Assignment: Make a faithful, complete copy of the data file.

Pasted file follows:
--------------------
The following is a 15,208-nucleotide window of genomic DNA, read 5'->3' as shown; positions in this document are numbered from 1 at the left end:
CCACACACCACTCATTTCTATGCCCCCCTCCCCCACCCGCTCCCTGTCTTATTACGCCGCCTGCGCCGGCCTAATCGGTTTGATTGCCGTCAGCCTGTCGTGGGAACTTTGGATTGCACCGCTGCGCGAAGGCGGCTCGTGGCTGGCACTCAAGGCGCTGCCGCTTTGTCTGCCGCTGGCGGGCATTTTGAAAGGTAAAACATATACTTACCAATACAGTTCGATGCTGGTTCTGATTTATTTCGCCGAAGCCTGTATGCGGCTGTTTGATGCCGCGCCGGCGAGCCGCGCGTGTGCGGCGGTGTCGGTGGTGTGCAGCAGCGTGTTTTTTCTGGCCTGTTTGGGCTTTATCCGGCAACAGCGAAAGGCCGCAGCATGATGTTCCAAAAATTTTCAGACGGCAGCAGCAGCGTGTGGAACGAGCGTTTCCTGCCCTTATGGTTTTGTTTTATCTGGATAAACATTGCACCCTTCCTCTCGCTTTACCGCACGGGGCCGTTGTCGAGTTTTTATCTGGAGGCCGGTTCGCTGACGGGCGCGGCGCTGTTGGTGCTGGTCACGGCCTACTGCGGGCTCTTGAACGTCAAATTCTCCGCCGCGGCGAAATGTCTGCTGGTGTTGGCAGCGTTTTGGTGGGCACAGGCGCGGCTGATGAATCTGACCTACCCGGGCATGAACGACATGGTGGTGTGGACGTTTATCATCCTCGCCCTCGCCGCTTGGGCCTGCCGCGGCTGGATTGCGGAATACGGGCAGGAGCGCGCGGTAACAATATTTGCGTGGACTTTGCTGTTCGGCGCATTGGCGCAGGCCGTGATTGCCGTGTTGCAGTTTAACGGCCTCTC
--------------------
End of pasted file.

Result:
The following is a 15,208-nucleotide window of genomic DNA, read 5'->3' as shown; positions in this document are numbered from 1 at the left end:
CCACACACCACTCATTTCTATGCCCCCCTCCCCCACCCGCTCCCTGTCTTATTACGCCGCCTGCGCCGGCCTAATCGGTTTGATTGCCGTCAGCCTGTCGTGGGAACTTTGGATTGCACCGCTGCGCGAAGGCGGCTCGTGGCTGGCACTCAAGGCGCTGCCGCTTTGTCTGCCGCTGGCGGGCATTTTGAAAGGTAAAACATATACTTACCAATACAGTTCGATGCTGGTTCTGATTTATTTCGCCGAAGCCTGTATGCGGCTGTTTGATGCCGCGCCGGCGAGCCGCGCGTGTGCGGCGGTGTCGGTGGTGTGCAGCAGCGTGTTTTTTCTGGCCTGTTTGGGCTTTATCCGGCAACAGCGAAAGGCCGCAGCATGATGTTCCAAAAATTTTCAGACGGCAGCAGCAGCGTGTGGAACGAGCGTTTCCTGCCCTTATGGTTTTGTTTTATCTGGATAAACATTGCACCCTTCCTCTCGCTTTACCGCACGGGGCCGTTGTCGAGTTTTTATCTGGAGGCCGGTTCGCTGACGGGCGCGGCGCTGTTGGTGCTGGTCACGGCCTACTGCGGGCTCTTGAACGTCAAATTCTCCGCCGCGGCGAAATGTCTGCTGGTGTTGGCAGCGTTTTGGTGGGCACAGGCGCGGCTGATGAATCTGACCTACCCGGGCATGAACGACATGGTGGTGTGGACGTTTATCATCCTCGCCCTCGCCGCTTGGGCCTGCCGCGGCTGGATTGCGGAATACGGGCAGGAGCGCGCGGTAACAATATTTGCGTGGACTTTGCTGTTCGGCGCATTGGCGCAGGCCGTGATTGCCGTGTTGCAGTTTAACGGCCTCTC